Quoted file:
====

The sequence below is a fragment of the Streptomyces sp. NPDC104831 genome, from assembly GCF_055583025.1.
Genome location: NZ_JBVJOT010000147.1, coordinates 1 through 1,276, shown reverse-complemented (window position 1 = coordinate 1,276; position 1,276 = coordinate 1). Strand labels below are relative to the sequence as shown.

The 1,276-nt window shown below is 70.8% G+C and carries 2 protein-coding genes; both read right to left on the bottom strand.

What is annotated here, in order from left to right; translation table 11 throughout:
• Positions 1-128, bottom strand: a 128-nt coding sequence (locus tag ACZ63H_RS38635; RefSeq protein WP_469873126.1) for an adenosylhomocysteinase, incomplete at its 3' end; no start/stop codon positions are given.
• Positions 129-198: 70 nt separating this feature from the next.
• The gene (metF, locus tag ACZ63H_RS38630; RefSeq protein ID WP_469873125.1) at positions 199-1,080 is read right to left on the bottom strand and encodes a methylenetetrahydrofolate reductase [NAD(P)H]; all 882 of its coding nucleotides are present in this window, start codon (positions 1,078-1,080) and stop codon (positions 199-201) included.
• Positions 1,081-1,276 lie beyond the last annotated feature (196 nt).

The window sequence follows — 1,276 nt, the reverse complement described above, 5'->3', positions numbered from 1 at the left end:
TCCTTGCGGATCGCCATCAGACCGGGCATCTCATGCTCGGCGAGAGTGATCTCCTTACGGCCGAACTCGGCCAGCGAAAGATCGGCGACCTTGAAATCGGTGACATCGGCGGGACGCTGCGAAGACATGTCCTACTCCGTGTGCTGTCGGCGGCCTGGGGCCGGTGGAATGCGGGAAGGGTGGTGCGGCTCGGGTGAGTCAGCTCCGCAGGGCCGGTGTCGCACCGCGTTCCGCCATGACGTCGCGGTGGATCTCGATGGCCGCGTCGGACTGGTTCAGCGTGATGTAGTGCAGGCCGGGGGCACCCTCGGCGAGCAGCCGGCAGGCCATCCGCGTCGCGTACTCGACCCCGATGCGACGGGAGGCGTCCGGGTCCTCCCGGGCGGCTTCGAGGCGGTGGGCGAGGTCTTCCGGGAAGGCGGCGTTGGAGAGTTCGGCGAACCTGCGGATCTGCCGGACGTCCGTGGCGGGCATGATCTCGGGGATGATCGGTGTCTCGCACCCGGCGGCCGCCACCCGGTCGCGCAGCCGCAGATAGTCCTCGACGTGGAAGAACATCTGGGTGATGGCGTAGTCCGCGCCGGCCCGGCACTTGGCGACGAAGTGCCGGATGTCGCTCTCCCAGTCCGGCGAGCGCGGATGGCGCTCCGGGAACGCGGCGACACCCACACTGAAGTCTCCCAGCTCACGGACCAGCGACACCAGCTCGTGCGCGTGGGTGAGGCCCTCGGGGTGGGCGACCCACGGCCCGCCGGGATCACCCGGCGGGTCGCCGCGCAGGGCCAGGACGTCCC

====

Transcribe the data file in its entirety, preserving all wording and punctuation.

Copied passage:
The sequence below is a fragment of the Streptomyces sp. NPDC104831 genome, from assembly GCF_055583025.1.
Genome location: NZ_JBVJOT010000147.1, coordinates 1 through 1,276, shown reverse-complemented (window position 1 = coordinate 1,276; position 1,276 = coordinate 1). Strand labels below are relative to the sequence as shown.

The 1,276-nt window shown below is 70.8% G+C and carries 2 protein-coding genes; both read right to left on the bottom strand.

What is annotated here, in order from left to right; translation table 11 throughout:
• Positions 1-128, bottom strand: a 128-nt coding sequence (locus tag ACZ63H_RS38635; RefSeq protein WP_469873126.1) for an adenosylhomocysteinase, incomplete at its 3' end; no start/stop codon positions are given.
• Positions 129-198: 70 nt separating this feature from the next.
• The gene (metF, locus tag ACZ63H_RS38630; RefSeq protein ID WP_469873125.1) at positions 199-1,080 is read right to left on the bottom strand and encodes a methylenetetrahydrofolate reductase [NAD(P)H]; all 882 of its coding nucleotides are present in this window, start codon (positions 1,078-1,080) and stop codon (positions 199-201) included.
• Positions 1,081-1,276 lie beyond the last annotated feature (196 nt).

The window sequence follows — 1,276 nt, the reverse complement described above, 5'->3', positions numbered from 1 at the left end:
TCCTTGCGGATCGCCATCAGACCGGGCATCTCATGCTCGGCGAGAGTGATCTCCTTACGGCCGAACTCGGCCAGCGAAAGATCGGCGACCTTGAAATCGGTGACATCGGCGGGACGCTGCGAAGACATGTCCTACTCCGTGTGCTGTCGGCGGCCTGGGGCCGGTGGAATGCGGGAAGGGTGGTGCGGCTCGGGTGAGTCAGCTCCGCAGGGCCGGTGTCGCACCGCGTTCCGCCATGACGTCGCGGTGGATCTCGATGGCCGCGTCGGACTGGTTCAGCGTGATGTAGTGCAGGCCGGGGGCACCCTCGGCGAGCAGCCGGCAGGCCATCCGCGTCGCGTACTCGACCCCGATGCGACGGGAGGCGTCCGGGTCCTCCCGGGCGGCTTCGAGGCGGTGGGCGAGGTCTTCCGGGAAGGCGGCGTTGGAGAGTTCGGCGAACCTGCGGATCTGCCGGACGTCCGTGGCGGGCATGATCTCGGGGATGATCGGTGTCTCGCACCCGGCGGCCGCCACCCGGTCGCGCAGCCGCAGATAGTCCTCGACGTGGAAGAACATCTGGGTGATGGCGTAGTCCGCGCCGGCCCGGCACTTGGCGACGAAGTGCCGGATGTCGCTCTCCCAGTCCGGCGAGCGCGGATGGCGCTCCGGGAACGCGGCGACACCCACACTGAAGTCTCCCAGCTCACGGACCAGCGACACCAGCTCGTGCGCGTGGGTGAGGCCCTCGGGGTGGGCGACCCACGGCCCGCCGGGATCACCCGGCGGGTCGCCGCGCAGGGCCAGGACGTCCC